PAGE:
From the December 2006 Idaho Observer:
Controversial U.S. Rep. submits bill to impeach President Bush
Rep. Cynthia McKinney (D-GA) is a controversial figure in D.C. politics. She has been calling for a legitimate investigation of 9/11 since Sept. 14, 2001. Her outspoken allegations of official incompetence (or worse) and ongoing criticism of the war in Iraq prompted party bosses to redraw her district causing her to sit out the 2003-4 session. She won again and served her district and America, continuing her call for an independent investigation into 9/11 and an end to the war in Iraq. Pundits on both sides of the aisle belittle McKinney and since punching a Capitol Hill cop out in April, 2006, the establishment has been all-too willing to view her as an embarrassment to the dignity of House in which she serves. But the cop deserved it and McKinney, who was unseated by Diebold this time, is the only member of Congress (lame duck or otherwise) who has the courage to stand up in front of the world to state why she was introducing a bill to impeach President Bush. Before a fraternity that has lost whatever dignity it may once have enjoyed, McKinney, at least, stands for something noble.
Cynthia McKinney’s Full Remarks on Bush Impeachment Bill
I come before this body today as a proud American and as a servant of the American people, sworn to uphold the Constitution of the United States.
Throughout my tenure, I’ve always tried to speak the truth. It’s that commitment that brings me here today.
We have a President who has misgoverned and a Congress that has refused to hold him accountable. It is a grave situation and I believe the stakes for our country are high.
No American is above the law, and if we allow a President to violate, at the most basic and fundamental level, the trust of the people and then continue to govern, without a process for holding him accountable, what does that say about our commitment to the truth? To the Constitution? To our democracy [correction—Republic]?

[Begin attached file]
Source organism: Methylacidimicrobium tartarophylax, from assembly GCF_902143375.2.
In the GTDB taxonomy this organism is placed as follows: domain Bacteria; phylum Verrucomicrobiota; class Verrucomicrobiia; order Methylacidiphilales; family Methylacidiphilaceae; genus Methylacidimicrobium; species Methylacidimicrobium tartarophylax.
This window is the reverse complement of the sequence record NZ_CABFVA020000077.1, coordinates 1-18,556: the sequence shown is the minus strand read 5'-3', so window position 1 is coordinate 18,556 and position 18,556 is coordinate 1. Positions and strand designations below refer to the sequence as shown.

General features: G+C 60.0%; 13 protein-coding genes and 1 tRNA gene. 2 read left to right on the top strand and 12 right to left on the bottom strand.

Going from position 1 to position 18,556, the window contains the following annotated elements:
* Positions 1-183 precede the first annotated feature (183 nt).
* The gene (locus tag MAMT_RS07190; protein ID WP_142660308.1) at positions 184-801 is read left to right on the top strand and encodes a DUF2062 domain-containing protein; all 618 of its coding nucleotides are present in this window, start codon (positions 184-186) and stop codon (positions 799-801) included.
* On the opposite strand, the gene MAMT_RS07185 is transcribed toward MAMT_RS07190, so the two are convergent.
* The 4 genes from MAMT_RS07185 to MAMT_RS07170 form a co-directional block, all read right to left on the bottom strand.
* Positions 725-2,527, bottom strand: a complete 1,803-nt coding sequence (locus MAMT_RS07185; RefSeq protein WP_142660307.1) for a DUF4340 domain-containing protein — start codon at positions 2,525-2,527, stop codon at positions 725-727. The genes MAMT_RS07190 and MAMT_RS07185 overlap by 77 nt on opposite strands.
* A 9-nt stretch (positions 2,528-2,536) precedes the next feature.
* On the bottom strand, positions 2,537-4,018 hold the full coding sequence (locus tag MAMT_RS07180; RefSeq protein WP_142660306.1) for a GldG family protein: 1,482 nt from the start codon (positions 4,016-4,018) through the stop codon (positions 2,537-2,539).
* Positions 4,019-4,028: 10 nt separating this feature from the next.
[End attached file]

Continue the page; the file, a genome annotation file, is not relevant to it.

The trust of the American people has been broken. And a process must be undertaken to repair this trust. This process must begin with honesty and accountability.
Leading up to our invasion of Iraq, the American people supported this Administration’s actions because they believed in our President. They believed he was acting in good faith. They believed that American laws and American values would be respected. That in the weightiness of everything being considered, two values were rock solid: trust and truth.
From mushroom clouds to African yellow cake to aluminum tubes, the American people and this Congress were not presented the facts, but rather were presented a string of untruths, to justify the invasion of Iraq.
President Bush, along with Vice-President Cheney and then-National Security Advisor Rice, portrayed to the Congress and to the American people that Iraq represented an imminent threat, culminating with President Bush’s claim that Iraq was six months away from developing a nuclear weapon. Having used false fear to buy consent, the President then took our country to war.
This has grave consequences for the health of our [democracy[, for our standing with our allies, and most of all, for the lives of our men and women in the military and their families—who have been asked to make sacrifices—including the ultimate sacrifice—to keep us safe.
Just as we expect our leaders to be truthful, we expect them to abide by the law and respect our courts and judges. Here again, the President failed the American people.
When President Bush signed an executive order authorizing unlawful spying on American citizens, he circumvented the courts, the law, and he violated the separation of powers provided by the Constitution. Once the program was revealed, he then tried to hide the scope of his offense from the American people by making contradictory, untrue statements.
President George W. Bush has failed to preserve, protect, and defend the Constitution of the United States; he has failed to ensure that senior members of his administration do the same; and he has betrayed the trust of the American people.
With a heavy heart and in the deepest spirit of patriotism, I exercise my duty and responsibility to speak truthfully about what is before us. To shy away from this responsibility would be easier. But I have not been one to travel the easy road. I believe in this country, and in the power of our [democracy]. I feel the steely conviction of one who will not let the country I love descend into shame; for the fabric of our [democracy] is at stake.
Some will call this a partisan vendetta, others will say this is an unimportant distraction to the plans of the incoming Congress. But this is not about political gamesmanship.
I am not willing to put any political party before my principles.
This, instead, is about beginning the long road back to regaining the high standards of truth and [democracy] upon which our great country was founded.
Under the standards set by the United States Constitution, President Bush, along with Vice President Cheney, and Secretary of State Rice, should be subject to the process of impeachment, and I have filed H. Res.1106 in the House of Representatives.
To my fellow Americans, as I leave this Congress, it is in your hands to hold your representatives accountable, and to show those with the courage to stand for what is right, that they do not stand alone.
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